Just in case you haven't seen this one........

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Good morning.


Well, yesterday I decided to just have him do it. I gave him an assignment on a History topic---explain the importance of the Magna Carta---an essay prompt from a History syllabus my dd20 used some years ago. He made an outline of sorts...not traditional, but more as an organizing help. Anyway, I looked over his points last night and he did a great job.


We did have a "meeting" yesterday. He told me how he wants to approach writing and I offered him some ways of doing that. He seemed pleased with the dicussion and the reference materials I provided for him...Writer's Inc. Handbook, some handouts from OWL and a brief guide to writing from Keystone National High School that my dd used. It is exactly what he likes...short, to the point, no fluff...just git 'er done...I told him if he needs to refresh his memory, he is responsible for doing so. If he needs help afterwards, I will be available to help...but he needs to read the material first so he knows what he needs to address.


I told him I felt we've covered writing organization and types of writing used for various purposes many times over the years. He agreed and said he would just like to get an assignment as it pertains to his studies and work on it. I made him daily task cards...prewriting, drafting, revising, editing, publishing (each one has the specifics for the task on it)...one for Monday through Friday...one task each day...no more, no less. He has a personalized writing folder (multiple folders bound together with a pocket for each phase...it's called a spolder...found it on a writing workshop site). I told him he needed to devote his attention to doing his very best on that one task assigned for the day. He likes the idea...well, actually, it's 8filltheheart's...I dug around and re-found that post of hers about how she does writing with her children---one essay per week going through the phases.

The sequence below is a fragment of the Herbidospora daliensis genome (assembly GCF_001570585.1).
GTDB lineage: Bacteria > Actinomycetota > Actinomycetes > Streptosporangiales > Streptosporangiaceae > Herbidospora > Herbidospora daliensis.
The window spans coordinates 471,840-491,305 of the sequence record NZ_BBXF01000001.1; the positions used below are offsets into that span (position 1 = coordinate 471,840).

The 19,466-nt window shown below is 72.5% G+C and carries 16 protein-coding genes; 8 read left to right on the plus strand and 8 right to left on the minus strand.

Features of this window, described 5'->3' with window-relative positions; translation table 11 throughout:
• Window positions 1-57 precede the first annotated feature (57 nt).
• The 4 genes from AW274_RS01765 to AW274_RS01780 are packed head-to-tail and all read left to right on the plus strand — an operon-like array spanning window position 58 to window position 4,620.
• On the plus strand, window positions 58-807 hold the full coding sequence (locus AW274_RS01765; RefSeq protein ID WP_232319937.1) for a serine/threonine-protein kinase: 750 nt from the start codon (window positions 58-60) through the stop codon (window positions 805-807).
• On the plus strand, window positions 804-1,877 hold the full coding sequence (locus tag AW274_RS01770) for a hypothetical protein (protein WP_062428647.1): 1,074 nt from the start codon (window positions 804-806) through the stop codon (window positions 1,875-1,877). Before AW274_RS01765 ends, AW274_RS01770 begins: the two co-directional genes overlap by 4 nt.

I have plenty of essay prompts for each type of academic writing and I am hoping to have him do a short research paper on a topic of his choosing. He has many interests and I'm sure another "meeting" can produce a suitable topic. Of course, I won't suggest this until he has written a few papers for each essay type. As he finishes The Last of the Mohicans, I will introduce the idea of writing a literary analysis paper of some sort. He is using a Progeny Press guide for this book and it has many essay suggestions.


He was very proud of his work and left it out on his desk for me to see.


He's such a good kid.


Have a great day and THANK YOU for all the support and kind words.



Could you give me some more specifics about your task cards for him. My son too needs a no frills approach and needs it written out step by step until it becomes easy to remember. I think this could really help him. Thanks!